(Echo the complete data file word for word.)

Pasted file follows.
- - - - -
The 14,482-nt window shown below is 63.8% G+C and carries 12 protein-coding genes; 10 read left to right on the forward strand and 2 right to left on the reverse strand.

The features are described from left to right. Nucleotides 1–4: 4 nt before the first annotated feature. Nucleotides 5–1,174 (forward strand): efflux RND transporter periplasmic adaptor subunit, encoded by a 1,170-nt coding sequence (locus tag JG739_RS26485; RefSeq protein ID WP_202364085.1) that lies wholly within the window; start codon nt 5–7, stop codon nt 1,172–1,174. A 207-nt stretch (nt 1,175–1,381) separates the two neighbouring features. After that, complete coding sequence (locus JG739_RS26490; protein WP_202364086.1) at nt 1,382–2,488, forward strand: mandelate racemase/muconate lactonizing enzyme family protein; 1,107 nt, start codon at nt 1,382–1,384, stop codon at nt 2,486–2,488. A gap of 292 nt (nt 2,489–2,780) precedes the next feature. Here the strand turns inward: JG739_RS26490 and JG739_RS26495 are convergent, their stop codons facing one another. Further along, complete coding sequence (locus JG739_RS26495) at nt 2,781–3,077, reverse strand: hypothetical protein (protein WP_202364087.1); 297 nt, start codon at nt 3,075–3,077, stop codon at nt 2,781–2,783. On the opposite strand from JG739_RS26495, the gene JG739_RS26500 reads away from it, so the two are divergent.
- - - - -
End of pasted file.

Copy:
The 14,482-nt window shown below is 63.8% G+C and carries 12 protein-coding genes; 10 read left to right on the forward strand and 2 right to left on the reverse strand.

The features are described from left to right. Nucleotides 1–4: 4 nt before the first annotated feature. Nucleotides 5–1,174 (forward strand): efflux RND transporter periplasmic adaptor subunit, encoded by a 1,170-nt coding sequence (locus tag JG739_RS26485; RefSeq protein ID WP_202364085.1) that lies wholly within the window; start codon nt 5–7, stop codon nt 1,172–1,174. A 207-nt stretch (nt 1,175–1,381) separates the two neighbouring features. After that, complete coding sequence (locus JG739_RS26490; protein WP_202364086.1) at nt 1,382–2,488, forward strand: mandelate racemase/muconate lactonizing enzyme family protein; 1,107 nt, start codon at nt 1,382–1,384, stop codon at nt 2,486–2,488. A gap of 292 nt (nt 2,489–2,780) precedes the next feature. Here the strand turns inward: JG739_RS26490 and JG739_RS26495 are convergent, their stop codons facing one another. Further along, complete coding sequence (locus JG739_RS26495) at nt 2,781–3,077, reverse strand: hypothetical protein (protein WP_202364087.1); 297 nt, start codon at nt 3,075–3,077, stop codon at nt 2,781–2,783. On the opposite strand from JG739_RS26495, the gene JG739_RS26500 reads away from it, so the two are divergent.